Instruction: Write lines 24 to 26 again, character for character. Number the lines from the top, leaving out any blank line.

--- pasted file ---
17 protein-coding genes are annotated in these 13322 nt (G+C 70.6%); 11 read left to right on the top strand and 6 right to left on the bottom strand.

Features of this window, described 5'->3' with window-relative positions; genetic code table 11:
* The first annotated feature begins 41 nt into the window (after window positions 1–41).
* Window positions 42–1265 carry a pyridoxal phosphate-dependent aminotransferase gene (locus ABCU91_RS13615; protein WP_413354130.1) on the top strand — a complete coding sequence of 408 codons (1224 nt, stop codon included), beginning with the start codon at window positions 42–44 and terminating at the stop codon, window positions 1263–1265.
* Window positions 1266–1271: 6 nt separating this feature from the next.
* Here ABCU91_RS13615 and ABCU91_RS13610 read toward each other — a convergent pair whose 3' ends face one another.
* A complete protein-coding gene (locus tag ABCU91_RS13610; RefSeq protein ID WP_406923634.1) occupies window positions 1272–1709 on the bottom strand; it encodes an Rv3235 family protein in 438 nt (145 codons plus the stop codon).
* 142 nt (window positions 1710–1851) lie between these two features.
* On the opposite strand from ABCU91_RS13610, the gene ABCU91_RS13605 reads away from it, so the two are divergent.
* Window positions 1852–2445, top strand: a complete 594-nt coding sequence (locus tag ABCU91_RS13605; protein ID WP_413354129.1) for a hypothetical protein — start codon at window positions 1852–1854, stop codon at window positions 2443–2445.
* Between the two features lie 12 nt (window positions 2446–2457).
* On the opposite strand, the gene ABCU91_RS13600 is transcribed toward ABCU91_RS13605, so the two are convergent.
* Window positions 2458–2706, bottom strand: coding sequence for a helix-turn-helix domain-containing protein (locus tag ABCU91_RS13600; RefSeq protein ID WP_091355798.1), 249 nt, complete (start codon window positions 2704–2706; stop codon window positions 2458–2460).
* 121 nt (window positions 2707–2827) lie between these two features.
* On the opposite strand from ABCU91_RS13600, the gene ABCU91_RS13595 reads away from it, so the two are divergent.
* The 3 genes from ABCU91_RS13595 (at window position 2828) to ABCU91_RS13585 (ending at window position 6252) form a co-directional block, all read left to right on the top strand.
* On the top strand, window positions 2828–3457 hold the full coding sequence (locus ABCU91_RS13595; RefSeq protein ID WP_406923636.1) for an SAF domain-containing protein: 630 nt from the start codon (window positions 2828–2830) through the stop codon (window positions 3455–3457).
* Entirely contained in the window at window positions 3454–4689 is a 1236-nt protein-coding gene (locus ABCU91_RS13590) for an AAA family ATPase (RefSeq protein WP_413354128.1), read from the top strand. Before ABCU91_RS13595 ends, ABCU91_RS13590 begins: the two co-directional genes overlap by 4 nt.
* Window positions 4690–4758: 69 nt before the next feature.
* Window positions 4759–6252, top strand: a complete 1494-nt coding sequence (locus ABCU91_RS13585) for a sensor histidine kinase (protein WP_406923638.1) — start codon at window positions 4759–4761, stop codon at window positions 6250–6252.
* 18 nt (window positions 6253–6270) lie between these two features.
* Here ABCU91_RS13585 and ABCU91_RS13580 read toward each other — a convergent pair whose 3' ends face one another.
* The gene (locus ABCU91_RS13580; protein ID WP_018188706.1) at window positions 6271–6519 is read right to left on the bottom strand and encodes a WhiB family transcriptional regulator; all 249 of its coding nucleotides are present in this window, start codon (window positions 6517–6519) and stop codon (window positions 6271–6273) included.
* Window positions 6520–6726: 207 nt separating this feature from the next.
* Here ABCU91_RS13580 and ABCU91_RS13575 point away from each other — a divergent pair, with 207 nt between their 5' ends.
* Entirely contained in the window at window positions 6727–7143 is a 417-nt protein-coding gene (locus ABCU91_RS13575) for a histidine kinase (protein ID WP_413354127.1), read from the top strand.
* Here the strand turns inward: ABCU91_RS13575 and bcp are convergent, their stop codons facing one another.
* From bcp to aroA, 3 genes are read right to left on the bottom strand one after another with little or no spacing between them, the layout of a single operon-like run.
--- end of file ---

* Window positions 6520–6726: 207 nt separating this feature from the next.
* Here ABCU91_RS13580 and ABCU91_RS13575 point away from each other — a divergent pair, with 207 nt between their 5' ends.
* Entirely contained in the window at window positions 6727–7143 is a 417-nt protein-coding gene (locus ABCU91_RS13575) for a histidine kinase (protein ID WP_413354127.1), read from the top strand.